Impact has long recognised the need to look for more meaningful ways of depicting change in the families and young people we work with. In addition to the quantitative information we collect, we have also worked in partnership with Dynamic Environments (Huddersfield University) to undertake a number of qualitative research projects, a snapshot of the outcomes are as follows:

Child Space

‘An average overall improvement of 52.2% in parental confidence scores was measured.  Parents described the service as “amazing”; “brilliant”; “a very useful opportunity for discussion about my child’s behaviour”; “a very worthwhile experience” and “a holistic approach to the whole family situation”. Typical comments from parents included: “My relationship with my child – given me a better insight into how he deals with challenges”; “More understanding of the possible reasons behind my child’s behaviour and things to consider I might not have considered, which could help precipitate change in the future” (Research in Dynamic Environments, 2018a, p 13).’


Parent Space

‘The Parent Space process is welcomed by service users and referrers. The space and setting makes it accessible, approachable and in demand for parents local to the service. Positive outcomes in personal, relational and professional are found in the data.’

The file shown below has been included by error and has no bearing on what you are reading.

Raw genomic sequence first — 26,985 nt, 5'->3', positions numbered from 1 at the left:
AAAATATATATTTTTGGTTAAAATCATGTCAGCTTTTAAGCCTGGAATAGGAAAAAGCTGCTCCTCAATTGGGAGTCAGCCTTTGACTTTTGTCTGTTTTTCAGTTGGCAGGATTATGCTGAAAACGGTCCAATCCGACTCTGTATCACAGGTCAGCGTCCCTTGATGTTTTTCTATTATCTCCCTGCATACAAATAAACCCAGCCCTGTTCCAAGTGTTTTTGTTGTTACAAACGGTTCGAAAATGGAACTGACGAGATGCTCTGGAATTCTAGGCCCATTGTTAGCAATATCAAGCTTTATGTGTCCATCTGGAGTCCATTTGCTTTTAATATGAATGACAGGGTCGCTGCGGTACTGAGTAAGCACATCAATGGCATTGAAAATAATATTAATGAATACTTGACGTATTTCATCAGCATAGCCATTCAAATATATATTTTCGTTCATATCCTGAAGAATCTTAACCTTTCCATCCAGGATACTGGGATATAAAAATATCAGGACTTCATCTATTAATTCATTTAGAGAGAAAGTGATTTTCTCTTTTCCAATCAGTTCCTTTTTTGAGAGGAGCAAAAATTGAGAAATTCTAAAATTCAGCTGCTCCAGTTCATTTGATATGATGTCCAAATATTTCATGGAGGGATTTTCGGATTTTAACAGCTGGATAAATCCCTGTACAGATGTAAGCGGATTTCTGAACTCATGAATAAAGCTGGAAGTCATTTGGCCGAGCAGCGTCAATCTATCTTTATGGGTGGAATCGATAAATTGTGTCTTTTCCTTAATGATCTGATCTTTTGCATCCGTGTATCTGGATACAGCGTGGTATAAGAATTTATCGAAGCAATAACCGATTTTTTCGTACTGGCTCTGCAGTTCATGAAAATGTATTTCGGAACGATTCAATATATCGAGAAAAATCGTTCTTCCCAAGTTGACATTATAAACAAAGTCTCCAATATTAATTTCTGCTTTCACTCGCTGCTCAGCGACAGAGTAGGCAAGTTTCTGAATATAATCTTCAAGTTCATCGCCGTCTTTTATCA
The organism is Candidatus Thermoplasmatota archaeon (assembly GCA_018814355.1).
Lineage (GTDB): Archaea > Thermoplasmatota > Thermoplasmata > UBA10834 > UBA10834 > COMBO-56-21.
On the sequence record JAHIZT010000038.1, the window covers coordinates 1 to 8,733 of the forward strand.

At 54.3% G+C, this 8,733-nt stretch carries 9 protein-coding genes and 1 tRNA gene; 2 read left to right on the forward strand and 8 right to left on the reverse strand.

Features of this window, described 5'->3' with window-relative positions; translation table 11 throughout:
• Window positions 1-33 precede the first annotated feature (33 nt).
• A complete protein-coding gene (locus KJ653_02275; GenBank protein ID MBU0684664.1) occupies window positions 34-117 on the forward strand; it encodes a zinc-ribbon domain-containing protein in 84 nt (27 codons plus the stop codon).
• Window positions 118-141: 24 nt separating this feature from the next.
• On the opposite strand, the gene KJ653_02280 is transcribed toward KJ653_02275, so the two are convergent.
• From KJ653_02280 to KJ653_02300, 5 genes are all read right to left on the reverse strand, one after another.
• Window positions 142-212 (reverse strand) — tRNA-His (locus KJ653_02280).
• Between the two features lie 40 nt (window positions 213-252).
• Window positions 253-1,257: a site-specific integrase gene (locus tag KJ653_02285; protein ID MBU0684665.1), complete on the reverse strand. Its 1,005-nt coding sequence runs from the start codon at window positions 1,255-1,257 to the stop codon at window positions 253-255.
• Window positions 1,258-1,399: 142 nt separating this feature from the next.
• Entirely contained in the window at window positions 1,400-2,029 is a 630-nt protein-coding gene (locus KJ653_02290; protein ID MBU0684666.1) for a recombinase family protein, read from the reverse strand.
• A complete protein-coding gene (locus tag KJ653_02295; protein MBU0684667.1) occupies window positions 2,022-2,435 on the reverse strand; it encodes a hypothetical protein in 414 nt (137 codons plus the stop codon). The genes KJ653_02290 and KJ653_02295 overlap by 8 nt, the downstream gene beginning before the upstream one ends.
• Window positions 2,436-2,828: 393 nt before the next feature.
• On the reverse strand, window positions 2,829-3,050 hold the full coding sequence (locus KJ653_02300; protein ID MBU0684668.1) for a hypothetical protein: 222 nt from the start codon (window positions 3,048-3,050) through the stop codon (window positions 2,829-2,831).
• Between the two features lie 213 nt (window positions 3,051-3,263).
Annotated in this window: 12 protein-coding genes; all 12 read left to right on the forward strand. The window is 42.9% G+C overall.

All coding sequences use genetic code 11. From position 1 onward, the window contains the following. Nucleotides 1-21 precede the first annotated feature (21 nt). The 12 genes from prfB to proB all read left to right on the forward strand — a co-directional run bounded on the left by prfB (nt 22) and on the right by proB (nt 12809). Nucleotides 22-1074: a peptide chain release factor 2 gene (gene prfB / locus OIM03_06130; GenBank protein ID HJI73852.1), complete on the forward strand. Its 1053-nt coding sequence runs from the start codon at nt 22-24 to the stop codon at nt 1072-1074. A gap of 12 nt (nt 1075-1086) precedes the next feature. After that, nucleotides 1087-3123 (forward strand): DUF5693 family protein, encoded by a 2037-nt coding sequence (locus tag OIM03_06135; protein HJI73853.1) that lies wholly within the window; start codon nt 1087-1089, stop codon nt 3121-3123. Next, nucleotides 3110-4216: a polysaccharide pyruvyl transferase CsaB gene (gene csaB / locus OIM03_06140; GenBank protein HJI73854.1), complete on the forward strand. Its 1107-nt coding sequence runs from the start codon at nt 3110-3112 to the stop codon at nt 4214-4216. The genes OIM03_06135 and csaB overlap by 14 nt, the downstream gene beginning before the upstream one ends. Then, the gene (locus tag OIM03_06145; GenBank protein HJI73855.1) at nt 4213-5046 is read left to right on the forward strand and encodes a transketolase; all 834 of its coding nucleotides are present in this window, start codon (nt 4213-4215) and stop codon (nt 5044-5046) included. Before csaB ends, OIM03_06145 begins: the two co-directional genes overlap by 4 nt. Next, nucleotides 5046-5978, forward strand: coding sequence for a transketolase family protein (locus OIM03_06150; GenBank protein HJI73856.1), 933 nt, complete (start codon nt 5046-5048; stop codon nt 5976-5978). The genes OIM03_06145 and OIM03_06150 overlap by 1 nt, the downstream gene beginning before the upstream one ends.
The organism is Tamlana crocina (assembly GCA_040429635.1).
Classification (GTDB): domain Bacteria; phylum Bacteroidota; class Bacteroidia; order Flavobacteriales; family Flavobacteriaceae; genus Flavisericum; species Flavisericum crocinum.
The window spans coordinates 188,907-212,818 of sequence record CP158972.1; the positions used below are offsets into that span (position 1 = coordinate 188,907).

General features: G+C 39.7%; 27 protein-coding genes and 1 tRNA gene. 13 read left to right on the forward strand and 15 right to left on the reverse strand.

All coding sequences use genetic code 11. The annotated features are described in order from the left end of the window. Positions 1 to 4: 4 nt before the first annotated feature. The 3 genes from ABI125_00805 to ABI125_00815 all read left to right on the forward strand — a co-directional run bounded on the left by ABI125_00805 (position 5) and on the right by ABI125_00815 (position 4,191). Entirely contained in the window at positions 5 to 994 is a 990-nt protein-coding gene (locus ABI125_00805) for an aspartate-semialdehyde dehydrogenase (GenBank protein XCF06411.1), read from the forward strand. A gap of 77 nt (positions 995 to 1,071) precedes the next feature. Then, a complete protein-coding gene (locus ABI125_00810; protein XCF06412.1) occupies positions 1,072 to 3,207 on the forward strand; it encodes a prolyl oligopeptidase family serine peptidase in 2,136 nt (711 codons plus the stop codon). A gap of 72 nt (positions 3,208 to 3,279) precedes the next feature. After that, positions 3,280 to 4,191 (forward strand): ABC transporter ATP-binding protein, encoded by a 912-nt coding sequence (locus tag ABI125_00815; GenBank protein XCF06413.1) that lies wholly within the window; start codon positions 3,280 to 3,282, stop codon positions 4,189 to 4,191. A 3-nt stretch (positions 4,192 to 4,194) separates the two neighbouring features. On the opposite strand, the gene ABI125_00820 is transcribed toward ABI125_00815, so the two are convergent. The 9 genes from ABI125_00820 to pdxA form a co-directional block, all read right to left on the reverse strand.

Examples of effectiveness include reduction in maladaptive parenting and psychological distress, increase in engagement with support services short term and greater autonomy and positive independence from support in the long term, improved relationship with partners as well as children.’

Psychotherapy in Schools

 ‘There is strong evidence that the service has had significant impact on children’s behaviour, families’ social life and the school environment. Parents report dramatic changes in their children’s behaviour, better awareness of how their behaviour affected others and better communication with the child. Parents particularly appreciated developing better understandings of their child’s needs and emotional wellbeing. Teachers and support staff also report reductions in aggressive and disruptive behaviour, while appreciating opportunities to discuss specific cases with the therapist. Close collaboration with staff and involving parents in joint or separate sessions were key to therapeutic success.’

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